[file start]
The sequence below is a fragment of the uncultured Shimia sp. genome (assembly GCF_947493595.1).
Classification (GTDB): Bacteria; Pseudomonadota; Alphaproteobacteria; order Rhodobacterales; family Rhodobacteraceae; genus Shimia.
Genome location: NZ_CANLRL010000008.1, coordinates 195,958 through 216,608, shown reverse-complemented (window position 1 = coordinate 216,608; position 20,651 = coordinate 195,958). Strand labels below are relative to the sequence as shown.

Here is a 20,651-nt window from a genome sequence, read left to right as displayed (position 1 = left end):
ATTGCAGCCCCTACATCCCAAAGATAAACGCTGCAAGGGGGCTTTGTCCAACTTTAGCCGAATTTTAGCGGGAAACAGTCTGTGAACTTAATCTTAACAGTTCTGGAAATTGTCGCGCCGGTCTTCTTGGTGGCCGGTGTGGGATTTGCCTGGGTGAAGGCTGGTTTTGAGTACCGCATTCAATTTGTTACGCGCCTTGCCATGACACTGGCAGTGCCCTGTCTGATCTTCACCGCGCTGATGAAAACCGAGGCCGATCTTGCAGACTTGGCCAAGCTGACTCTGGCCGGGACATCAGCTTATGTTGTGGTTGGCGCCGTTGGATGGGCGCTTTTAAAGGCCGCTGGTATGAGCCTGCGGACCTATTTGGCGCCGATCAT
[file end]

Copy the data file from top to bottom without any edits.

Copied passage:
The sequence below is a fragment of the uncultured Shimia sp. genome (assembly GCF_947493595.1).
Classification (GTDB): Bacteria; Pseudomonadota; Alphaproteobacteria; order Rhodobacterales; family Rhodobacteraceae; genus Shimia.
Genome location: NZ_CANLRL010000008.1, coordinates 195,958 through 216,608, shown reverse-complemented (window position 1 = coordinate 216,608; position 20,651 = coordinate 195,958). Strand labels below are relative to the sequence as shown.

Here is a 20,651-nt window from a genome sequence, read left to right as displayed (position 1 = left end):
ATTGCAGCCCCTACATCCCAAAGATAAACGCTGCAAGGGGGCTTTGTCCAACTTTAGCCGAATTTTAGCGGGAAACAGTCTGTGAACTTAATCTTAACAGTTCTGGAAATTGTCGCGCCGGTCTTCTTGGTGGCCGGTGTGGGATTTGCCTGGGTGAAGGCTGGTTTTGAGTACCGCATTCAATTTGTTACGCGCCTTGCCATGACACTGGCAGTGCCCTGTCTGATCTTCACCGCGCTGATGAAAACCGAGGCCGATCTTGCAGACTTGGCCAAGCTGACTCTGGCCGGGACATCAGCTTATGTTGTGGTTGGCGCCGTTGGATGGGCGCTTTTAAAGGCCGCTGGTATGAGCCTGCGGACCTATTTGGCGCCGATCAT